UW News

May 20, 2004

A rare sight: Eruption on the sea floor surprises researchers at Northern Mariana Islands

News and Information

As one watches the clip of footage from the sea floor one hears the voices of scientists and technicians at the monitors in the control room on board the UW’s research vessel Thomas G. Thompson.

“That could have been an avalanche — right?” one asks.

Someone else later, “I mean this is spectacular. I doubt that anybody has ever seen this before.”

Indeed, the eruption of a sea floor volcano — this one spewing gas, rock and molten sulfur — has never been seen before, according to David Butterfield, UW affiliate associate professor of oceanography and senior scientist with the Joint Institute for the Study of Atmosphere and Oceans. On April 1, scientists witnessed such an event on the sea floor in the Northern Mariana Islands, a string of 14 islands in the western Pacific.

“We have seen eruptions in Hawaii in the shallow water on the flank of Kilauea,” Butterfield said. “We have seen very shallow seamounts explode through the sea surface off of Iceland and in the Pacific. But nobody has ever directly witnessed the eruption of a deep submarine volcano.

“At a submerged volcano near Rota, an island north of Guam, we saw some kind of eruptive activity, and our interpretation is that it was an explosive gas eruption that threw out small pieces of rock ‘lapilli,’ molten sulfur and billowing clouds of particulate sulfur.”

Butterfield monitored water conditions and determined the fluid was very corrosive so the operator backed the remotely operated vehicle out of there. The vehicle, a Canadian submersible, came to the surface coated with small balls of sulfur.

See a video clip “incredible vista of Brimstone Pit” at http://www.oceanexplorer.noaa.gov/explorations/04fire/logs/april01/april01.html.

NOAA scientist Bob Embley led the 21-day expedition on board the UW’s 274-foot vessel. The Mariana Arc is part of the volcanic mountains around the Pacific rim known as the ring of fire and which, on this side of the world, includes volcanic mountains in the Pacific Northwest and on the sea floor off our coast.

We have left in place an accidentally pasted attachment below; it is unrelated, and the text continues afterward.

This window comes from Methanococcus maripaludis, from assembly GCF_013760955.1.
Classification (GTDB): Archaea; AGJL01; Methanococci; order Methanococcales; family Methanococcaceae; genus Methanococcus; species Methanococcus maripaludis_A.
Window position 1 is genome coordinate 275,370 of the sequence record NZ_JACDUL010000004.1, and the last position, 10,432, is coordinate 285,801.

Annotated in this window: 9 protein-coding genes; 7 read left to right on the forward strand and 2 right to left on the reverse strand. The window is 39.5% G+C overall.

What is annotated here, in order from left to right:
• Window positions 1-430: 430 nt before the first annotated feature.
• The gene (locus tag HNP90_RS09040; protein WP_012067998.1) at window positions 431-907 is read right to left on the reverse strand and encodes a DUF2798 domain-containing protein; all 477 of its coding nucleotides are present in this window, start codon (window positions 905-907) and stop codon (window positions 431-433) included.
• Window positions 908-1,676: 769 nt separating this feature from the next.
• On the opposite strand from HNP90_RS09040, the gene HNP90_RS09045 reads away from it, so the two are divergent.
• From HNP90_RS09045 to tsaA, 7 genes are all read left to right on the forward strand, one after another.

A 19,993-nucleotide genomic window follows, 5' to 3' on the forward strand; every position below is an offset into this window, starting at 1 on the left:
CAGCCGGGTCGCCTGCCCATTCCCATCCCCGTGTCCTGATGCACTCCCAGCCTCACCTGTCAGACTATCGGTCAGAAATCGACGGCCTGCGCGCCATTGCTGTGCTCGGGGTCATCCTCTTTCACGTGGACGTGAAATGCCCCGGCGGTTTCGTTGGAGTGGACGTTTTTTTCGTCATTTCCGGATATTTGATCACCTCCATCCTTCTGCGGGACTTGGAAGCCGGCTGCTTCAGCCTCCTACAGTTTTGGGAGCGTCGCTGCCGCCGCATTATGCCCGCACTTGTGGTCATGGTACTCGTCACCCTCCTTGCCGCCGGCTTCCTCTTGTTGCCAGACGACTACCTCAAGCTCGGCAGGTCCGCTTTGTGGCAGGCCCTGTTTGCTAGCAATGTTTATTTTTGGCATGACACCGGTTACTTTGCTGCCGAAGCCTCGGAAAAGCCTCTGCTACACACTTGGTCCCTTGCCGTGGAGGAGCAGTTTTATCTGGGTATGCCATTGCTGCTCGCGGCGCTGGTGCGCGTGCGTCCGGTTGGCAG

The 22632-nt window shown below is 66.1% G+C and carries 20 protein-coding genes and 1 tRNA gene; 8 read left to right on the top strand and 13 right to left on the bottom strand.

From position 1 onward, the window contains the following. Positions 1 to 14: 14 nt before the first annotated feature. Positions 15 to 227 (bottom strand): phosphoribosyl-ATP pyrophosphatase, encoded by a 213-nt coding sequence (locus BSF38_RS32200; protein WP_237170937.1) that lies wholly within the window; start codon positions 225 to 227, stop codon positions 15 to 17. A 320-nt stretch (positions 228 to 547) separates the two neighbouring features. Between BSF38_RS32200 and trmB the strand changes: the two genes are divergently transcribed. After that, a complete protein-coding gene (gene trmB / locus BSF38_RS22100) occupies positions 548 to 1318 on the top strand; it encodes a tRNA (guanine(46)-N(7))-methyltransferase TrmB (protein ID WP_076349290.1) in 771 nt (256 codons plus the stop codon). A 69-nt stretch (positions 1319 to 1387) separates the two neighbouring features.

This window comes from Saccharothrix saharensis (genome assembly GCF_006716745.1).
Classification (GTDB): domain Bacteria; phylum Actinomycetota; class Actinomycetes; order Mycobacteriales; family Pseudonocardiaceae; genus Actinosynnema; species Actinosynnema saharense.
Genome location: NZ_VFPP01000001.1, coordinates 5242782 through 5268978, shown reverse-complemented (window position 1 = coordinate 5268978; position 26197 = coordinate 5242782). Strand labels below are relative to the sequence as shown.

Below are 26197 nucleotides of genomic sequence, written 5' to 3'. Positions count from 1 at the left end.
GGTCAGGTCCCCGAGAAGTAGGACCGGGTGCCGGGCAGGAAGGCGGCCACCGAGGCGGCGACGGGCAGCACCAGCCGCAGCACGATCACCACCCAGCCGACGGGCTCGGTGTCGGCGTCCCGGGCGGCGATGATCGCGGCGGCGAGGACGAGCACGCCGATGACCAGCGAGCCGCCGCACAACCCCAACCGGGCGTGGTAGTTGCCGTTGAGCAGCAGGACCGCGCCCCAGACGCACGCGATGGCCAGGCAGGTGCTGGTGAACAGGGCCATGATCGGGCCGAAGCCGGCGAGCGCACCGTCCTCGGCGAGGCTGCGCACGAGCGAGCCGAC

At a volcano north of Saipan, the scientists found an ancient caldera, collapsed in the center and about the size of the one that holds Crater Lake in Oregon. A string of hydrothermal vents there may be the shallowest active sulfide vents yet seen.

One of the rock pinnacles was tall enough to reach from the sea floor where it is pitch black into the part of the ocean where sunlight can penetrate. There the scientists documented the overlap of organisms from a “chemosynthetic” ecosystem fed by the chemicals from hydrothermal vent fluids and a “photosynthetic” ecosystem where such things as soft corals and red algae depend on sunlight for energy.

See http://www.oceanexplorer.noaa.gov/explorations/04fire/logs/april05/april05.html for images of the clear, filmy microbial mat, the result of vent fluids wafting up from below, coating the sunlight-dependent corals and such on the pinnacle, all while tropical fish swim by.

Nobody has ever seen this in an oceanic environment before, Butterfield said. The organisms seem to cohabit the area just fine, and scientists are interested in knowing if they are sharing energy in some way, or if fish are eating the microbial mats as they have been seen to do other places.